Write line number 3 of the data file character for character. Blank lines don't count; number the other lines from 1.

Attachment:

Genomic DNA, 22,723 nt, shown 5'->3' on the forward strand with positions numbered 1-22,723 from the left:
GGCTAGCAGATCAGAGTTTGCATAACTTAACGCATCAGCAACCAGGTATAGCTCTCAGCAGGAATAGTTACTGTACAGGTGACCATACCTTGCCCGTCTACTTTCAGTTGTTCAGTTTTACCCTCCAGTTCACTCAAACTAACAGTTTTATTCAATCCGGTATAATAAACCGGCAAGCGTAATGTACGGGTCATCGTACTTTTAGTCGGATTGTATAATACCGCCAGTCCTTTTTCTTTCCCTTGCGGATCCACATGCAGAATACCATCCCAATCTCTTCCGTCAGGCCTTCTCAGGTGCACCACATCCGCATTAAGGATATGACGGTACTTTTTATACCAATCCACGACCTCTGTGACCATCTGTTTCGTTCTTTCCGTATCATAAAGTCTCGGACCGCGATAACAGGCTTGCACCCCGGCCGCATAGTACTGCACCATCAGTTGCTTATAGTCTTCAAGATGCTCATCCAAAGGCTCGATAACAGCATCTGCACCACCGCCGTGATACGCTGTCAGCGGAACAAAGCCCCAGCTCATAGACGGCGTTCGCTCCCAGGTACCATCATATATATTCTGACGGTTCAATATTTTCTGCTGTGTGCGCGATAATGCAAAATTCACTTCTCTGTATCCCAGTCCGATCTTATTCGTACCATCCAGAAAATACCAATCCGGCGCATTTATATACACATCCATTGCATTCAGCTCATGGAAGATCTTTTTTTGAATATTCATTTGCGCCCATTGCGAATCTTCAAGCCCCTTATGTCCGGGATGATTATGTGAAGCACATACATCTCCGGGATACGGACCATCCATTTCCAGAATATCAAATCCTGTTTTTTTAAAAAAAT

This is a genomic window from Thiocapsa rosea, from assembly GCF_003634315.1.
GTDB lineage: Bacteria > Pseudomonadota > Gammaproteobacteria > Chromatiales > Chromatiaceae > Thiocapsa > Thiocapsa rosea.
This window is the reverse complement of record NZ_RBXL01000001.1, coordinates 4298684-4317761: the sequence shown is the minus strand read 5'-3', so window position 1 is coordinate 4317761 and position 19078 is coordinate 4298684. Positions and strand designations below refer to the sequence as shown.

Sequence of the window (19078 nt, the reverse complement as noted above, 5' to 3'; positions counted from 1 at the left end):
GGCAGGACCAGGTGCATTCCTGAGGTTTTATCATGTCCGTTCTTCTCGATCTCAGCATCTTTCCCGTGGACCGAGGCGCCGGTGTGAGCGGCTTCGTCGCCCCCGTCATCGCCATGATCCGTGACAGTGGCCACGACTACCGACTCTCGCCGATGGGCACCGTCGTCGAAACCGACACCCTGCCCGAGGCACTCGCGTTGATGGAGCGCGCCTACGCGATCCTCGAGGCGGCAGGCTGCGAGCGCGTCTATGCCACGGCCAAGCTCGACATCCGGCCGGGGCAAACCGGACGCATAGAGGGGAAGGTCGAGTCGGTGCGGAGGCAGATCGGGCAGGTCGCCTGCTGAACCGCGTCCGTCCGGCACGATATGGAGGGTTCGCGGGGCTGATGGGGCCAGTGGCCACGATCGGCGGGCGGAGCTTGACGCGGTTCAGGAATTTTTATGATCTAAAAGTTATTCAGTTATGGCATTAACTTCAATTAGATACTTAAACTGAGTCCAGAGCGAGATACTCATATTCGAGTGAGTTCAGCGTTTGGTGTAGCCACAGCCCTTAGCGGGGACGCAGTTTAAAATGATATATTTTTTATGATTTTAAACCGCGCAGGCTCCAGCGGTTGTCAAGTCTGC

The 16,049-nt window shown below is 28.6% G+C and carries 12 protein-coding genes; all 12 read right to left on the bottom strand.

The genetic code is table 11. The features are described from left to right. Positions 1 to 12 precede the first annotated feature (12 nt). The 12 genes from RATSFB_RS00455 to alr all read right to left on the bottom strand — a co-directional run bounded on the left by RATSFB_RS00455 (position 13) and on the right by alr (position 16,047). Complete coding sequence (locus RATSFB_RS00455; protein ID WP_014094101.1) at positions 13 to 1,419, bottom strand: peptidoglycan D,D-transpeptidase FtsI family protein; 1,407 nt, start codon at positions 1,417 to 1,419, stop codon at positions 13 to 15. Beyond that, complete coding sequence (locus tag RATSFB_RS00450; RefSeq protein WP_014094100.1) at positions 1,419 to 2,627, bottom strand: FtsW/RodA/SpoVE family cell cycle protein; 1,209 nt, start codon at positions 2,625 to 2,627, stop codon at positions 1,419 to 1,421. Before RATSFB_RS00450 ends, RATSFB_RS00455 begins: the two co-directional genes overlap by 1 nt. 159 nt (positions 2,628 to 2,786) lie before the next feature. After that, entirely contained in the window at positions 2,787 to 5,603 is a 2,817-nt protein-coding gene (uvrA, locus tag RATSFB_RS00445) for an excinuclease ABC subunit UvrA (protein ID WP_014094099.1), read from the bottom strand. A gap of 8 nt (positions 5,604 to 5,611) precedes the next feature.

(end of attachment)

This is a genomic window from Thiocapsa rosea, from assembly GCF_003634315.1.